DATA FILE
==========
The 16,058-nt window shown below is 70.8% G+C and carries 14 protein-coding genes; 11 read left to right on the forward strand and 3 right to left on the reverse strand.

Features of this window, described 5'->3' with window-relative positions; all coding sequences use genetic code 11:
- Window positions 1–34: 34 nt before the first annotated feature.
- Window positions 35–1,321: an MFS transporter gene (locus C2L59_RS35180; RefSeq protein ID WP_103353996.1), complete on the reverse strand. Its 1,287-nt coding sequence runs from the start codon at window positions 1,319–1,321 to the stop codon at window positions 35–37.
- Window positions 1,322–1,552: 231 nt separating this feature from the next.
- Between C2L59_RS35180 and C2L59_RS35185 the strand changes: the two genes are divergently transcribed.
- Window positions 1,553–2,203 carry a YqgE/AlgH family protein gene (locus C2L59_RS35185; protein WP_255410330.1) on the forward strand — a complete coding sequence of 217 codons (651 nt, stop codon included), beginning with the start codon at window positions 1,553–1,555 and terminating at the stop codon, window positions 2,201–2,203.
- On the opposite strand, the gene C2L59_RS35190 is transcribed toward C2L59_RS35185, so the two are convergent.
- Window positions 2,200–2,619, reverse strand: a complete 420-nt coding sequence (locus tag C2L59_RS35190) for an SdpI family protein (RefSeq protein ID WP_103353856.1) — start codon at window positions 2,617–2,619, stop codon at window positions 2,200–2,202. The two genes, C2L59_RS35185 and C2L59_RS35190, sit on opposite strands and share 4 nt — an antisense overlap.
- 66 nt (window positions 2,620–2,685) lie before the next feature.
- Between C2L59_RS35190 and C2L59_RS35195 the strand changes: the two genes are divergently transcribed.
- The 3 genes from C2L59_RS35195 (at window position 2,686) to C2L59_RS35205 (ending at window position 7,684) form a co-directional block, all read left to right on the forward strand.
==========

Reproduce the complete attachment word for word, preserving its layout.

The 16,058-nt window shown below is 70.8% G+C and carries 14 protein-coding genes; 11 read left to right on the forward strand and 3 right to left on the reverse strand.

Features of this window, described 5'->3' with window-relative positions; all coding sequences use genetic code 11:
- Window positions 1–34: 34 nt before the first annotated feature.
- Window positions 35–1,321: an MFS transporter gene (locus C2L59_RS35180; RefSeq protein ID WP_103353996.1), complete on the reverse strand. Its 1,287-nt coding sequence runs from the start codon at window positions 1,319–1,321 to the stop codon at window positions 35–37.
- Window positions 1,322–1,552: 231 nt separating this feature from the next.
- Between C2L59_RS35180 and C2L59_RS35185 the strand changes: the two genes are divergently transcribed.
- Window positions 1,553–2,203 carry a YqgE/AlgH family protein gene (locus C2L59_RS35185; protein WP_255410330.1) on the forward strand — a complete coding sequence of 217 codons (651 nt, stop codon included), beginning with the start codon at window positions 1,553–1,555 and terminating at the stop codon, window positions 2,201–2,203.
- On the opposite strand, the gene C2L59_RS35190 is transcribed toward C2L59_RS35185, so the two are convergent.
- Window positions 2,200–2,619, reverse strand: a complete 420-nt coding sequence (locus tag C2L59_RS35190) for an SdpI family protein (RefSeq protein ID WP_103353856.1) — start codon at window positions 2,617–2,619, stop codon at window positions 2,200–2,202. The two genes, C2L59_RS35185 and C2L59_RS35190, sit on opposite strands and share 4 nt — an antisense overlap.
- 66 nt (window positions 2,620–2,685) lie before the next feature.
- Between C2L59_RS35190 and C2L59_RS35195 the strand changes: the two genes are divergently transcribed.
- The 3 genes from C2L59_RS35195 (at window position 2,686) to C2L59_RS35205 (ending at window position 7,684) form a co-directional block, all read left to right on the forward strand.